09. Reflections on Old Testament Prophets (Jeremiah, 2)

Faithfulness in Exile (Jeremiah 29:1-15)

Published in Mennonite Weekly Review (July 16, 2007)

The writings of the prophets tell the story of the first warnings of profound trouble brewing among God’s people in the time of Amos (around 750 B.C.) to the final days of the nation state Judah (around 600 B.C.).  The prophets kept warning of consequences should the people and their leaders not return to God’s intentions for their community life.  The prophets held the society to the standards of God’s law (Torah)–not as a standard for perfection and complete purity but a framework, an orienting point, for the health of their peoplehood.

Drifting from God’s intentions

According to the prophets, the core aspects of the Law were realistic and achievable, at least in large part.  The community could be oriented around justice for vulnerable people, around worship of the true God alone, around generosity and kindness.  And at times it was.

However, all too often, the prophets’ words (and the message of Torah) were disregarded, and the community drifted ever further from the intentions of God.  Corrupt from the inside out, Judah fell victim to power politics and ended up crushed under the hammer of the great, and terrible, Babylonian empire.

As we see in the long book of Jeremiah, when Judah fell, the prophets’ focus changed.  Jeremiah, though he could have, did not gloat that his words were fulfilled.  Rather, he set to work to provide the remnant of the people of God with resources for their ongoing survival.

God’s promises, especially that Abraham’s descendants would bless all the families of the earth, remain in effect.  The destruction of the temple and of Judah as a nation state does not signal the end of the promise.  In fact, the judgment on the Hebrew nation state actually brings clarity.  The heart of the promise will be fulfilled not through human power politics but through servant communities of God’s people.  Jeremiah famously anticipates a “new covenant” based on transformed hearts faithful to the law of God (Jer 31:31-34).

The end of the Hebrew nation state was not a sign of God’s unfaithfulness.  The nation state failed to remain faithful to Torah, and as a sign of God’s faithfulness the promise continues apart from this failure.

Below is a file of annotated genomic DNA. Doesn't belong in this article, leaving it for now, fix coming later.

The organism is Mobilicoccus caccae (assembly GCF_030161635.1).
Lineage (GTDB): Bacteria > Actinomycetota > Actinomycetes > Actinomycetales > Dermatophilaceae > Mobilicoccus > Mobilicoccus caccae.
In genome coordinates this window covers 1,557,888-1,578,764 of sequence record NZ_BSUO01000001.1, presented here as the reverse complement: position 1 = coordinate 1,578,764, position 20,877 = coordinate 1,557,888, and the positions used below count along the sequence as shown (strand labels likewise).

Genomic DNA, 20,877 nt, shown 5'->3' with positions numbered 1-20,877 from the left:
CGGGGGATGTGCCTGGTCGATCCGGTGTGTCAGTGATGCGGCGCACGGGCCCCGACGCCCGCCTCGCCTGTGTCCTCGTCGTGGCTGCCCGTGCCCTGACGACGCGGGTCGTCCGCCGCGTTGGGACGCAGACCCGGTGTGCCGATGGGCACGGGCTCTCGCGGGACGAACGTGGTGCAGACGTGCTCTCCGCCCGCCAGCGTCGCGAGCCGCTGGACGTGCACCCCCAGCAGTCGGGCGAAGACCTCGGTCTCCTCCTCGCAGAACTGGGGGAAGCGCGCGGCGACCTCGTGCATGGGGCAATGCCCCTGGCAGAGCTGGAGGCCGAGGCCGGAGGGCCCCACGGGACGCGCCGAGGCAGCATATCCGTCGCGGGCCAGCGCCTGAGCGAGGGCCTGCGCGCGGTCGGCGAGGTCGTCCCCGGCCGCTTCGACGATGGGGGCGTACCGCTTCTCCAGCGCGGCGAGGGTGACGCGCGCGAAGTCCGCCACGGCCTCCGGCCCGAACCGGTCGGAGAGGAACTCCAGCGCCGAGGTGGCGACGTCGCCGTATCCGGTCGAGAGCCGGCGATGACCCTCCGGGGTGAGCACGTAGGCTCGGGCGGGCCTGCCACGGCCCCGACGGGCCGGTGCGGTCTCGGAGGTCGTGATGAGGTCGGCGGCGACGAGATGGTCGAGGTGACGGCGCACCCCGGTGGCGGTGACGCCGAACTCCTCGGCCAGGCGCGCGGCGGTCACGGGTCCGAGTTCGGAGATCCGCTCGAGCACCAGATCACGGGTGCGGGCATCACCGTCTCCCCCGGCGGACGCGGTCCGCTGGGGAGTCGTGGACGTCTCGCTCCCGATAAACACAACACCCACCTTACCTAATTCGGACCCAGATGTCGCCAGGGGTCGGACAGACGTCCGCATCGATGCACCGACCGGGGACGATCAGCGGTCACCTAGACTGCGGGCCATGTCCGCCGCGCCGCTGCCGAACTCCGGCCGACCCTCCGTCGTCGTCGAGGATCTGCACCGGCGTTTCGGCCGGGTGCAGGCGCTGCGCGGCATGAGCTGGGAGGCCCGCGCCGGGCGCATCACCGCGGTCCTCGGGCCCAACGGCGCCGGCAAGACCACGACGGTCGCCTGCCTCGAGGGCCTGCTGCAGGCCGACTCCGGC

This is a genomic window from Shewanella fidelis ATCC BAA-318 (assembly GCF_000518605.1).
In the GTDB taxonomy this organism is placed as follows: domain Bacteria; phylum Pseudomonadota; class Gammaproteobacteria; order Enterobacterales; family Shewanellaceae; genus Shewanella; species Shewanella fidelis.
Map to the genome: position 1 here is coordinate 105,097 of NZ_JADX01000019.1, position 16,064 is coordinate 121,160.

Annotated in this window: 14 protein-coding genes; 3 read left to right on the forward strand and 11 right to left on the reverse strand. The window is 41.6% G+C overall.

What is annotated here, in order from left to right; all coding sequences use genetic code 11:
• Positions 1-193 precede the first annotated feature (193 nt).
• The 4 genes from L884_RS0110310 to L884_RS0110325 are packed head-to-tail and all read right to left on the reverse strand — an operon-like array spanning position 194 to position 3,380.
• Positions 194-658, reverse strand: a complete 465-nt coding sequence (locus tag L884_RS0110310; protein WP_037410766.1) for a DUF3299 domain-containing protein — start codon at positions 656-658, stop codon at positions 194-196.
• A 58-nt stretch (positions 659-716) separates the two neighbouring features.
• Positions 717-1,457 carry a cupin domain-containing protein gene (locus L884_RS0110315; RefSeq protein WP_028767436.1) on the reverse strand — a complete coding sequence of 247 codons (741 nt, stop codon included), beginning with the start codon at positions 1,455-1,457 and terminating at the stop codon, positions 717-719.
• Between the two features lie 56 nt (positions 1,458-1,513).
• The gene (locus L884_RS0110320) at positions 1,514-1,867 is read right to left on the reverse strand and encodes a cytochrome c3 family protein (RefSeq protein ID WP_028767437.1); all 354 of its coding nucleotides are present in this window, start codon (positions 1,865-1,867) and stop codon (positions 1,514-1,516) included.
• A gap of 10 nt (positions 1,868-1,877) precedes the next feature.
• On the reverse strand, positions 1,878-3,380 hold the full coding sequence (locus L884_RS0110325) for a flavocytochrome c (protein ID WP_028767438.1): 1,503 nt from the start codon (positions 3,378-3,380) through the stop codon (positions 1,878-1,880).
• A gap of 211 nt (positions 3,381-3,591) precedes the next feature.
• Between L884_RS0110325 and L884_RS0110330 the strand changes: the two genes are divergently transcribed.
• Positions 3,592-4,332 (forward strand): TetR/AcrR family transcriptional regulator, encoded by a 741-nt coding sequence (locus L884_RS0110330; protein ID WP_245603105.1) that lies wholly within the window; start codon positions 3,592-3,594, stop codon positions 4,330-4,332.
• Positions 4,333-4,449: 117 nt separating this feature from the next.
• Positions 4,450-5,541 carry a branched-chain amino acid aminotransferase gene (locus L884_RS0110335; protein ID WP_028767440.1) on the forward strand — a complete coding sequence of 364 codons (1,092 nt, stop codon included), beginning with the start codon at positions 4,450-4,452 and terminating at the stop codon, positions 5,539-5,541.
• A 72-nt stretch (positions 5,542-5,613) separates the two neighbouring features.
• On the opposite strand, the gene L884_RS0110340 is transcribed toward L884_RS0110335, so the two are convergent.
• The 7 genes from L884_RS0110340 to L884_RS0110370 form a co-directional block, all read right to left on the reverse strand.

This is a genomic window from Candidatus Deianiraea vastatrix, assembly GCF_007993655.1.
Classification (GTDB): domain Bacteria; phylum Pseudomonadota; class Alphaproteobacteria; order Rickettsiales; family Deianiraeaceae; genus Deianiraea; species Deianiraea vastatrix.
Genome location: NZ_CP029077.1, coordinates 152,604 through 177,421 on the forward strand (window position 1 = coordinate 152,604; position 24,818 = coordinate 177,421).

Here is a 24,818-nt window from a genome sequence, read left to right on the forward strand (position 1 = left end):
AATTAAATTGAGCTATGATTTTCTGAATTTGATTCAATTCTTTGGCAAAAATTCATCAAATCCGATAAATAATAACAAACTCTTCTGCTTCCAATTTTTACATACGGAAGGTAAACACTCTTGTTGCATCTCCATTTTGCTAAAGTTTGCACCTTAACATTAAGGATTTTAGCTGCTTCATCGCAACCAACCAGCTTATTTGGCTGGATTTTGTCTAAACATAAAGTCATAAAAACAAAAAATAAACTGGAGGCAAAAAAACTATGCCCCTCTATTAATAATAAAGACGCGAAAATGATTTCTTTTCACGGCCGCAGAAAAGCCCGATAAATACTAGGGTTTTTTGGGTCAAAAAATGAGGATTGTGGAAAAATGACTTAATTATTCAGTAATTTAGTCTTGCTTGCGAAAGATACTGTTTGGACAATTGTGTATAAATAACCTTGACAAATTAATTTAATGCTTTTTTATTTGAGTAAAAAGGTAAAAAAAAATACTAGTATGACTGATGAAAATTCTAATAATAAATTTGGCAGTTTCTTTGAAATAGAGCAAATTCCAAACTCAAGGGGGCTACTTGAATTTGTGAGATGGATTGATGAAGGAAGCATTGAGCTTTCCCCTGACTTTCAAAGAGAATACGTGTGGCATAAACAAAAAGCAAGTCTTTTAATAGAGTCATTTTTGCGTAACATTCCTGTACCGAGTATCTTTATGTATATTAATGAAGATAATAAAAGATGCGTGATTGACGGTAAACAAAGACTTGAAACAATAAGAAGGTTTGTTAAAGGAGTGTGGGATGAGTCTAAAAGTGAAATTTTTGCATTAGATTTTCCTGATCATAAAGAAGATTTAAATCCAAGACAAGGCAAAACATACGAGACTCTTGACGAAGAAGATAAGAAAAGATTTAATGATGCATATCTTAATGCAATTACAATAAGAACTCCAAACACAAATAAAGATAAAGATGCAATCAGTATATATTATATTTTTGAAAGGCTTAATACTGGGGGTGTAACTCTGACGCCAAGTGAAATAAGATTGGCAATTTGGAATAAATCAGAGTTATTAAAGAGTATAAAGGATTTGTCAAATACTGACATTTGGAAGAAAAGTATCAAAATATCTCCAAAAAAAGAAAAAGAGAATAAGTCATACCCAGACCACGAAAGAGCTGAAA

“Seek the welfare of the city”

Jeremiah 29 makes clear God’s adaptation to the new situation.  God exhorts the remnant now exiled from their Palestinian homeland, to “seek the welfare of the city where I have sent you into exile, and pray to the Lord on its behalf, for in its welfare you will find your welfare” (29:7).

The promise will no longer be channeled through the nation state but through faithful communities in diaspora. “Diaspora” literally means “a scattering of seeds” and describes the existence and sustenance of communities separate from the “homeland.”

God does promise a return (“only when Babylon’s seventy years are completed will I … bring you back to this place,” 29:10).  However, even after this return, the community will never be the same.  And many remain in Babylon and scatter to other areas throughout the world.

The promise is sustained from now on by minority communities, without dominant political power.  They witness to the promise through their embodiment of God’s will in their common life.  Throughout the world, even in the heart of the Empire, this counter-cultural witness bears much fruit.

Jesus followed closely in the tradition of Jeremiah’s call when he also rejects power politics and the temptation of subordinating the promise to the nation state.  Jesus, echoing Jeremiah’s call to live out Torah in Diaspora, sent his followers to the ends of earth, calling on them to “make disciples of all nations,” teaching people of all nations to obey everything he had commanded his disciples (Matt. 28:19-20).

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